Although talking about pain is not always the most comfortable thing in the world (in fact, even thinking about pain can be painful for some), it is an important topic that is often misunderstood. With summer right around the corner, the opportunity for a child with autism spectrum disorder (ASD) having something potentially painful happen is high – sunburn, walking barefoot outside on hot pavement or rocks or sand, stepping on sharp objects, even falling while running or riding a bike. Common childhood experiences resulting in common childhood injuries happen to all children, including those with ASD. But often the reaction of the child and the response of adults can be different than what we see when the child is “neurotypical.”
Let’s examine the “pain cycle” in some detail:
We’ll take an external situation as an example – you are barefoot walking through grass and then you step onto a very hot sidewalk. The heat impacts the sensory nerves on the soles of your feet. Those nerves send a signal to your brain which interprets that signal and triggers a response. For many of us, the interpretation is one of discomfort or pain and we then react by jumping up, getting back onto the grass, letting out a yelp or in some other way expressing our feeling of pain.
When you look at the pain cycle at that level of detail, it becomes clear that there are many areas that can interrupt what most of us consider “normal.” First, there might be some interruption in the nerves that receive the heat sensation or transmit that sensation to the brain. Then, there might be something the impacts the brain’s interpretation of the signal. Our response to the signal is part automatic and part learned, and we don’t all learn to respond to pain in the same way. Additionally, a large part of our response to pain is social communication, so our abilities in this area also impact how we respond to things that may be painful.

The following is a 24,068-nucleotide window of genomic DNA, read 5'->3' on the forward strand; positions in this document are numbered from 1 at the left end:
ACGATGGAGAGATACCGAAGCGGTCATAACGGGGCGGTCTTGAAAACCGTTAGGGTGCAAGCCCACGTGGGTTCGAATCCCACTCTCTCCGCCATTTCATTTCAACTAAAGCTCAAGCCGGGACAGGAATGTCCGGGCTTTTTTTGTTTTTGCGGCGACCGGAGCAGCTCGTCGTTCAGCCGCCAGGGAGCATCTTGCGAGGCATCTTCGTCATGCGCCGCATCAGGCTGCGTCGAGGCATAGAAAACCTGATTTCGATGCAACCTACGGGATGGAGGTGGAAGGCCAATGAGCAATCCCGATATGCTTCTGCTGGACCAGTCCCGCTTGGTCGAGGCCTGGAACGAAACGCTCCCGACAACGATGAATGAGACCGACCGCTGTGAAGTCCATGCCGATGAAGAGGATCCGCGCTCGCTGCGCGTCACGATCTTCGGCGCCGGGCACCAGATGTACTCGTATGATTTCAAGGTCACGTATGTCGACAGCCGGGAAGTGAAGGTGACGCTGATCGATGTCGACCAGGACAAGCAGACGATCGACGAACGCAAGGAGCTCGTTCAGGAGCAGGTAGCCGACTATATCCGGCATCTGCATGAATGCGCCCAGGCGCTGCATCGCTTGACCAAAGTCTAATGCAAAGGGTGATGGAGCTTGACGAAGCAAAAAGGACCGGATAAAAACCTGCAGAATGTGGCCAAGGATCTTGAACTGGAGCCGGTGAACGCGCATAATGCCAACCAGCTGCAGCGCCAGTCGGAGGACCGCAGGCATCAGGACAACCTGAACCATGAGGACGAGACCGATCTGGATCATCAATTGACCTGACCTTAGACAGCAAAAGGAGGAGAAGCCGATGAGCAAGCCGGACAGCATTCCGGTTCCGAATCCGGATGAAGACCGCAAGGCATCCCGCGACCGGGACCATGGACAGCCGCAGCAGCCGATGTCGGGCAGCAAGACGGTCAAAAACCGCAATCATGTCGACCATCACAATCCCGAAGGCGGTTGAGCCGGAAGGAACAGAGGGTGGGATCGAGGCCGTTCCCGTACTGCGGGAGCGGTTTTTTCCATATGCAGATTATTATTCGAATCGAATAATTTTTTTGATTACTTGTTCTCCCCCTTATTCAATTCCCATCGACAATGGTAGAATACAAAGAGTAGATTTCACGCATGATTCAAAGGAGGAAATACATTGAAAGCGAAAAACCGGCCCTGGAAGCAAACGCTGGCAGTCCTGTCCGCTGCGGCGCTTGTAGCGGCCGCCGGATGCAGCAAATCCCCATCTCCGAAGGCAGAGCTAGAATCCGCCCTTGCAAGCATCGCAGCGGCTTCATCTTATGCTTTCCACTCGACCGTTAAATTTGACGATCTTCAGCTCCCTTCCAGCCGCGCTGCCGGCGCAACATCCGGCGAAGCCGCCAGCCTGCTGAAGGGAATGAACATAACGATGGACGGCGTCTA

An assumption of many is that people with ASD often have less sensitivity to what most of us consider painful but are overly sensitive to things that most of consider to be not painful. But if the way we respond to pain is based on our ability to communicate, there’s a good chance that a person with ASD will not communicate that they are in pain the way we “expect” them to. There hasn’t been a lot of well-designed research in this area. But what little there is seems to indicate that people with ASD actually do experience pain but simply are unable to communicate it to others in a way that is understood.
What is the practical take-a-way of all this? There are a few: places to buy viagra online
- Don’t assume a person with ASD is not experiencing pain because of a lack of expected reaction;
- If you know something would be painful to most people, and you can do something to limit that pain, you should probably do it – even if the person with ASD has not shown pain before; kamagra viagra differenze
- The self-injurious behaviors we worry about might not be showing a lack of sensitivity to pain, but could actually be the person’s way of communicating pain!
Russell Bonanno, M.Ed.
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